“What has Fanny to do with it?”

“As I regained consciousness, Fanny and a servant were standing over me. They were crowing over the fact that I had thrown myself at you. Fanny declared that I had set my cap at you, which I hadn't! I couldn't bear the idea that people thought so meanly of my intentions ... that you thought so meanly of my intentions.” Her eyes again fell to her untouched soup.

I knew that you hadn't. I told my mother so that night when she repeated the same nonsense to me.”

“Well, between all of that and the fact that I had never thought of you – of anyone really – in that way, I lashed out. I spoke to you wrongly and almost the instant you were out the door I regretted my words and the pain I had caused you.”

“And now?” He said with gentle longing.

“And now...” she paused and looked at him sheepishly, “it's as if you planted a seed. You would love me, continue to love me regardless of my own actions. That seed took hold in my unconscious mind, but it wasn't until Lady Wentworth's recital and the self-reflection that it brought that the first growth burst upon me.” Her eyes again shifted to her lap before she murmured quietly, “I cannot say that my love equals yours...”

His voice was hoarse, and trembling with tender passion, but still low so as not to draw attention as he said: “Margaret!” His eyes swept the table, the Wentworths seemed to be attempting to conceal satisfied grins but they were otherwise unobserved.


For an instant she looked up; and then sought to veil her luminous eyes by lowering her head. Again, he besought her with another tremulous eager call upon her name. “Margaret!” Margaret's heart fluttered at his plea. “We are still in a crowded room, but although I do not have writing materials to hand, I can, discretely, offer you this.” She looked over to see his strong, calloused, capable hand held out to her beneath the table in silent entreaty. His eyes shone with love and hope and promise, but the longer she gazed at him the more troubled they became. With firm resolution she gave him a slight nod and slipped her hand into his. It seemed she had only a moment to enjoy the warmth of his hand around hers and the look of unadulterated joy and contentment on his face before a general bustle announced the removal of the soup course. They just barely had time to retract their hands before the footman approached them.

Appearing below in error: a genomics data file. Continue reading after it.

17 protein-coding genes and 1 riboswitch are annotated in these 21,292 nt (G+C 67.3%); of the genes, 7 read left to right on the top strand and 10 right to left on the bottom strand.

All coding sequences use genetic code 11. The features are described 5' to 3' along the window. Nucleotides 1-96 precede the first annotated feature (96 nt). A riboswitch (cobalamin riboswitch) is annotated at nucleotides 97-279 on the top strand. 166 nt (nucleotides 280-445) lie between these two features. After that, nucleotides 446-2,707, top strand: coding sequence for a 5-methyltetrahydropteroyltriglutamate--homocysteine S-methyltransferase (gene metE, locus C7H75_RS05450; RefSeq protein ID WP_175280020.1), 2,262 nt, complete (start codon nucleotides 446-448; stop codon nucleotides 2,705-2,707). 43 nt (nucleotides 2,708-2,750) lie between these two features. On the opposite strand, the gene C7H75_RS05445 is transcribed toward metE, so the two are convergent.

Glancing around the table really for the first time since she sat down, Margaret caught Lady Wentworth's congratulatory smile and nod. She lowered her eyes, her face glowing with beautiful shame. She had just become engaged, at the dinner table! How improper! How scandalous! How wonderful!

Chapter 5: Down to Business

Frederick Wentworth was heartily enjoying his evening's entertainment. Neither Thornton nor Miss Hale had touched their soup course but sat there in quietly animated conversation. He'd had the advantage of conspiratorial glances with Anne, who was discretely paying rapt attention to the two lovers while simultaneously managing to keep up a steady conversation with Mrs. Shaw to draw that lady's attention away from the pair. Miss Thornton, sitting at Anne's left and across from Mrs. Shaw, was apparently trying to mimic the elegant gestures of the two ladies. When they first sat down, Mr. Lennox and Miss Lattimer had both periodically sent frustrated glances at the lovers. After several minutes of both making a display of enjoying each other's attention, they now seemed to have settled in to actually enjoying each other's company. Mrs. Lennox and her husband seemed to be wrapped up in each other. From snippets of their conversation that he picked up, they appeared to be rehearsing their own love story to tell for posterity. That left Mr. Lattimer to himself to entertain, a slight burden as that gentleman seemed far more interested in his food and wine than his company.

Despite the lowered voice, he faintly heard Mr. Thornton's impassioned call of “Margaret!” and shared another glance with his wife, fighting the battle against laughing at the lovelorn pair. The evening seemed to be coming to the crisis at last. Before dinner he had wagered Anne that Mr. Thornton would be unable to wait until he left to make his intentions known. His ever practical Anne had insisted that he would wait for a more private setting, but Frederick understood the man's position all too well. All those years ago he himself had fought back a violent urge to scoop Anne up from that drawing room at the White Hart in front of Sophie and Mrs. Musgrove and all and sundry to whisk her away to Gretna Green. As it was, he only made it about a half hour into his errand with Harville before he made some excuse and rushed back to meet Anne, impatient for her response.

He looked across the table to his wife now. She had aged as she did everything else – gracefully. She was trapped in some insipid conversation with Mrs. Shaw. She looked for all the world like a gracious hostess enjoying the company of her guest but Frederick knew her better. She had a faint tick above her right eyebrow, a sure sign that she fought the urge to raise said eyebrow in mockery of Mrs. Shaw. His gaze shifted from her brow to the delicate shell of her ear, the regal slope of her neck, the creamy expanse of her shoulders, the quirk of her lips in just such a way that he knew she felt him watching her. She was perfect, his Anne. This examination, however, was best not continued at a dinner party.